One consistent component in all tolling environments, no matter what type of system is used to capture the transactions, is the back office. Whether a tolling organization uses all-electronic tolling, open-road tolling, invoicing or violation noticing, the back office receives these transactions and must appropriately process each using the applicable business rules.
It serves as the customer interface for the entire tolling program. Both back-office systems and the operations business rules and staff must work effectively to assure the highest levels
of accuracy and customer service.
The one area paramount to attaining the required standard is quality management (QM). Unfortunately, some toll agencies choose not to implement QM programs. Some implementing these systems cut back on QM as demands rise and staffing levels become challenging. This causes QM to become a box to be checked rather than the integral cog in the operational wheel. A complete QM program needs to include more than just monitoring phone calls and spot-checking processed work. A thorough QM program needs to assure compliance in all areas including: contract management, customer contact reviews, image process auditing, transaction processing validations, continuous report validation and key indicator trending. Other areas such as ITOLS, transaction rejects, image automation levels and accuracy, invoicing accuracy, and department of motor vehicle statistics, are also often overlooked by a conventional quality assurance (QA) system.
A solid program needs to include both the control and assurance of quality. Quality control provides the monitoring, auditing and validations necessary to assure benchmarks are being met. QA provides a way to assure they maintain consistency as program rules and systems evolve over time. Many people assume the two are interchangeable when in fact are distinct parts of a good QM program.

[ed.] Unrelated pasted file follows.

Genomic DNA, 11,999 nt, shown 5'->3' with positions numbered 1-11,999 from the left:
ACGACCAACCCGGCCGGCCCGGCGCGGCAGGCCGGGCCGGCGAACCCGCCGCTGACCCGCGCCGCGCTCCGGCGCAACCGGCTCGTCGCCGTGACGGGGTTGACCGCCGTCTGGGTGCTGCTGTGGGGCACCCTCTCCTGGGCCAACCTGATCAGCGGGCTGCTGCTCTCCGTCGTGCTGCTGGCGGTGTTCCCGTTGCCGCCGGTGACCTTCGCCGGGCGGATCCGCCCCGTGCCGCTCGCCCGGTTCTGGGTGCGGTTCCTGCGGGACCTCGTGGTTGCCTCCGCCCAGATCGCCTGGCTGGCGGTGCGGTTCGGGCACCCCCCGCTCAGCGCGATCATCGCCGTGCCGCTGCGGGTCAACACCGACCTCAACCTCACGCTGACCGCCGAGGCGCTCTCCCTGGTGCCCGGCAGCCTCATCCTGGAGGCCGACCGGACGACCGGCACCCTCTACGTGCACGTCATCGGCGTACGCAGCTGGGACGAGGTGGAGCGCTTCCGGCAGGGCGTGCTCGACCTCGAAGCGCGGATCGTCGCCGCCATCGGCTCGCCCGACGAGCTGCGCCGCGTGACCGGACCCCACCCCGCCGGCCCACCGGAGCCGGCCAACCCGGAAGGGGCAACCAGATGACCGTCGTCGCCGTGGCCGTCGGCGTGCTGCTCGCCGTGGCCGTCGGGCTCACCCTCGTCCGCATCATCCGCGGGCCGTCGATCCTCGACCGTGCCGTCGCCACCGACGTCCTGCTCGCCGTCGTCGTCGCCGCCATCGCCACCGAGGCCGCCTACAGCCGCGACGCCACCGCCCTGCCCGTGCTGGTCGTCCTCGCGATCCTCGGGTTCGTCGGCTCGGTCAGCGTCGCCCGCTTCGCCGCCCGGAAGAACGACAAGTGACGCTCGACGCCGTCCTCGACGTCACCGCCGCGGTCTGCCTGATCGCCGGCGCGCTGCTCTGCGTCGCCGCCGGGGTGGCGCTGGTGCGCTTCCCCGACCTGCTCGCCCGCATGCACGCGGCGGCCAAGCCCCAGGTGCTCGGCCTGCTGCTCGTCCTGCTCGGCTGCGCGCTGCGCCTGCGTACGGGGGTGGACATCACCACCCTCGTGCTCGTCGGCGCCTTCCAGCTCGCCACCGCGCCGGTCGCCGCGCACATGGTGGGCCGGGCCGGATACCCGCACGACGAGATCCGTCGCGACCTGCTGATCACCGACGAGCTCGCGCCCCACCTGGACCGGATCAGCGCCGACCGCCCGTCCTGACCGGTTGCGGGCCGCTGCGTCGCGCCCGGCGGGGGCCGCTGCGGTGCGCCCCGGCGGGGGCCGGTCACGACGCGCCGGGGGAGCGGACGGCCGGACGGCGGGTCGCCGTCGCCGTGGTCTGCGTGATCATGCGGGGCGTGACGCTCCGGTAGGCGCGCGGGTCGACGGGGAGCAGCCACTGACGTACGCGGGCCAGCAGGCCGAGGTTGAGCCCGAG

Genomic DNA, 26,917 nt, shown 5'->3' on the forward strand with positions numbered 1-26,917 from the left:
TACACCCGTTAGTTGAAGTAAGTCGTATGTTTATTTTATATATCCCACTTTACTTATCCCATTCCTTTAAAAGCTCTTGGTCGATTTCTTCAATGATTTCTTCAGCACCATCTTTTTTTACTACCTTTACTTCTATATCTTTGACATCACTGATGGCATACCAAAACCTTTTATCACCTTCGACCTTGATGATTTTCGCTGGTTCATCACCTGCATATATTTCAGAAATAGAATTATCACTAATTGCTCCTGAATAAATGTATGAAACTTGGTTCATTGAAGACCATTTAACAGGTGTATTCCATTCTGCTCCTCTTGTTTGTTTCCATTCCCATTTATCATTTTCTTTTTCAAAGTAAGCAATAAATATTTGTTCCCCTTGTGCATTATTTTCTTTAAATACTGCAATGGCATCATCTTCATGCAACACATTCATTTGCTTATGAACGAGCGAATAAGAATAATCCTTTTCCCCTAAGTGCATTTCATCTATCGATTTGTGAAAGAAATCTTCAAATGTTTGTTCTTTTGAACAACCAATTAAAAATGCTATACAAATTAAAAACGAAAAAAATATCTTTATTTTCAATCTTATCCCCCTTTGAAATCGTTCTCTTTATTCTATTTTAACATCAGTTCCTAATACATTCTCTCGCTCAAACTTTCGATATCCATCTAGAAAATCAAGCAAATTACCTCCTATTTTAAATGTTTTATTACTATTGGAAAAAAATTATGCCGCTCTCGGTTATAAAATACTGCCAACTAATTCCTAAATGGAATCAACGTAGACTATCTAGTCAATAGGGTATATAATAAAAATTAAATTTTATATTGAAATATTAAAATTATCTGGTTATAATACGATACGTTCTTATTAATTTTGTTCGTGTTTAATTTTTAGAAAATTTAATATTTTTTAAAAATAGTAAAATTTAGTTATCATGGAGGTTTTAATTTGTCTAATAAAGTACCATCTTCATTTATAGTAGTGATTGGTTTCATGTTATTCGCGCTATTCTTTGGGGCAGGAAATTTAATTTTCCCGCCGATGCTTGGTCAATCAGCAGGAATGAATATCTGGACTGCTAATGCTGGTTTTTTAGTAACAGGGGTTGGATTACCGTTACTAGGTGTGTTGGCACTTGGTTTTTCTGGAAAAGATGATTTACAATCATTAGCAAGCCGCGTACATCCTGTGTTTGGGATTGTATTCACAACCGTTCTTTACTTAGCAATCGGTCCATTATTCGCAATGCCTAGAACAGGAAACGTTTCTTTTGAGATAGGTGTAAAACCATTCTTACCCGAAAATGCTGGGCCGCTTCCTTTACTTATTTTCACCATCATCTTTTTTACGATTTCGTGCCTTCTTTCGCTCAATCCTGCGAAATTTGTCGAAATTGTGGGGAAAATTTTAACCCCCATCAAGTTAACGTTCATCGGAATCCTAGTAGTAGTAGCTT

The other critical element necessary in any QM program is timely and valuable reporting. As with any back-office system, the ability to manage that system is only as good as the reports used to control the program. Quality controls and assurance can only achieve the essential consistency if they produce the information needed to allow management to make the necessary adjustments. Quality reporting needs to show compliance levels during operational periods, as well as quality trends over time. Management needs to be able to see the performance against key benchmarks and whether it is heading in the right direction.
Having a consistent QM program with a centralized quality reporting system also allows for timely and accurate responses to outside inquiries about program accuracy and levels of customer service. When a tolling agency must respond to a legislator calling on behalf of a concerned customer, a timely, accurate and thorough response leads to greater program credibility. When implementing a system, ask yourself could your agency produce real-time reports showing the quality and accuracy levels of your program over extended periods of time? Or, will you be sorting through numerous Excel spreadsheets trying to figure out what your quality levels actually are?
J J Eden is director of tolling at Aecom